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Book Review: Life in War


Book Review Life in War By Majid Saeedi Reviewed by Tom Leininger Life in War explains this book by Majid Saeedi simply. The pictures elegantly describe life in contemporary Afghanistan and do not document the American war but how life is for Afghans. Americans soldiers are rarely shown. What is shown is how long term war has shaped life in a country that at times has seemingly yet to enter the 21st century.

Life in War. By Majid Saeedi. FotoEvidence, 2014.
 
Life in War
Reviewed by Tom Leininger

Life in War
By Majid Saeedi
FotoEvidence, 2014. 120 pp., 85 duotone illustrations, 8x12½".

Life in War explains this book by Majid Saeedi simply. The pictures elegantly describe life in contemporary Afghanistan and do not document the American war but how life is for Afghans. Americans soldiers are rarely shown. What is shown is how long term war has shaped life in a country that at times has seemingly yet to enter the 21st century.

Saeedi brings a poetic sensibility to the conflict in a country whose harsh terrain and ways of life are so different from modern America. While his black and white images are in the tradition of reportage photography, they go beyond the informational press image.

Relics of war are present. Remains of tanks, buildings and bodies illustrate that recent Afghani history has been violent. Yet Saeedi finds quiet moments where young boys play in these remains of structures. He directly looks into the haunted eyes of children who have experienced too much; many pictures show children who have lost limbs. The war has affected the lives of many.

Life in WarBy Majid Saeedi. FotoEvidence, 2014.

Afghanistan is a country rooted in very traditional ways of life, which can make it difficult to understand. Take, for example, the role corporal punishment plays in society. Saeedi uses a spread of two photographs to illustrate this point. On the left page we see a man held at gunpoint getting his bare feet struck. The other page shows a young boy tied to a pole having his hands whipped. Fear and pain are clear on the boy’s face, which is in sharp clear focus. A crowd of his peers surrounds him and the looks on their faces tell a variety of stories. Captions at the end of the book explain that local residents punish members of the Taliban for not following the rules in a town recently re-taken from the Taliban. In the other picture, a religious teacher is punishing one of his students. It goes on to add that this punishment is common in the country. Saeedi is able to document these actions in a way that leaves enough room for the viewer to come to their own conclusions.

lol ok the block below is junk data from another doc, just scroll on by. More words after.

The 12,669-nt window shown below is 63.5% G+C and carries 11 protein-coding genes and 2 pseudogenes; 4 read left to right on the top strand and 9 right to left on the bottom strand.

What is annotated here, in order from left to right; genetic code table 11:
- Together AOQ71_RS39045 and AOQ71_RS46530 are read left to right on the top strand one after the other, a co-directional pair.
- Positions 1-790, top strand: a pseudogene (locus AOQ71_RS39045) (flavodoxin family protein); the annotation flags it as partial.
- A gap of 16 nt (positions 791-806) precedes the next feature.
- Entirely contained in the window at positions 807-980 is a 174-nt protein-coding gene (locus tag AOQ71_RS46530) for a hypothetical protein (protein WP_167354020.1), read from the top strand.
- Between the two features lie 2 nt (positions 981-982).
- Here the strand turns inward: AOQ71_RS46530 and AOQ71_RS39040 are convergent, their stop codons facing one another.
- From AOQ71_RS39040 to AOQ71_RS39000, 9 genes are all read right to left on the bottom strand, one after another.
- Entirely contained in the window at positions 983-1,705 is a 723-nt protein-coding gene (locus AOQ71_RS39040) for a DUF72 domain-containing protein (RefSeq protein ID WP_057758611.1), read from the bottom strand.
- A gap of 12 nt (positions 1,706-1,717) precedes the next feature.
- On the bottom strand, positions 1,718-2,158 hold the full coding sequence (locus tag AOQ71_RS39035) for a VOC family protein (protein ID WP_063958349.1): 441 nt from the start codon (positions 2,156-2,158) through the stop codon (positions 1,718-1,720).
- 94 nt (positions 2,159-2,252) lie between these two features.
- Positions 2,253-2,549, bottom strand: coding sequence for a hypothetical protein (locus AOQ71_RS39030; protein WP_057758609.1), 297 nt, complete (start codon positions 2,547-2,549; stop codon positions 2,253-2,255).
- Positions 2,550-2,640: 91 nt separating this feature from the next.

Life in WarBy Majid Saeedi. FotoEvidence, 2014.

Women are present in the book, but they are most often covered with burqas or scarves. One image shows two fully covered women with a Barbie doll in front of them; the only face we see is the one on the doll. In one of the few places where joy is readily apparent, a group of younger women and girls smile at a concert, a first for women in the country. They act like young people do at concerts all over the world.

Life in WarBy Majid Saeedi. FotoEvidence, 2014.

Saeedi also subtly takes on the issues surrounding women and marriage in the country. Many times captions state the age difference between older men and younger wives. In one stark image a man and a woman (wearing a burqa), ride donkeys in what appears to be a vast emptiness. The man is holding a stick and pointing it forward as the woman rides slightly ahead of him. It is not clear if he is angry with her for being in front, or at the donkey for not keeping up. The caption fills in the details: they are headed out of the village to a doctor, he is an old man. Saeedi again uses the power of pairing photographs to his advantage by placing an image of a couple a portrait of a self-immolation survivor. In the photograph of the couple, the woman looks at her older husband, who is a bit menacing and out of focus. The following photograph shows a woman exposing her scars in a way that is direct but not shameful. Her head is turned and she appears to look at the woman across the page. Saeedi’s point is clear here. Women in Afghanistan experience life very differently from men.

Life in WarBy Majid Saeedi. FotoEvidence, 2014.

Saeedi was able to record these images because he moved to Afghanistan. Living as a local brought these daily life trials and tribulations forward, just as being Iranian helped him to gain access that Western photographers could not have. Removed from other Western media, these pictures get at the complexities of the country and life in war. Many books have been made about Afghanistan, but this one covers new territory. How Saeedi records daily life is worth exploring.

Life in WarBy Majid Saeedi. FotoEvidence, 2014.

Life in War shows the range of the emotions conflicts bring to the front. Hope, doubt, fear, pain are present. The book opens with a vast empty landscape with a lone figure on the front end papers. At the end of the book, after a hopeful photograph of a child on a swing, the end paper has a number of different portraits showing a wide variety of expressions. This gives the reader a fuller view of the Afghan culture. It is not always easy to understand, especially from the Western perspective.—TOM LEININGER


TOM LEININGER is a photographer and educator based in North Texas. More of his work can be found on his website.

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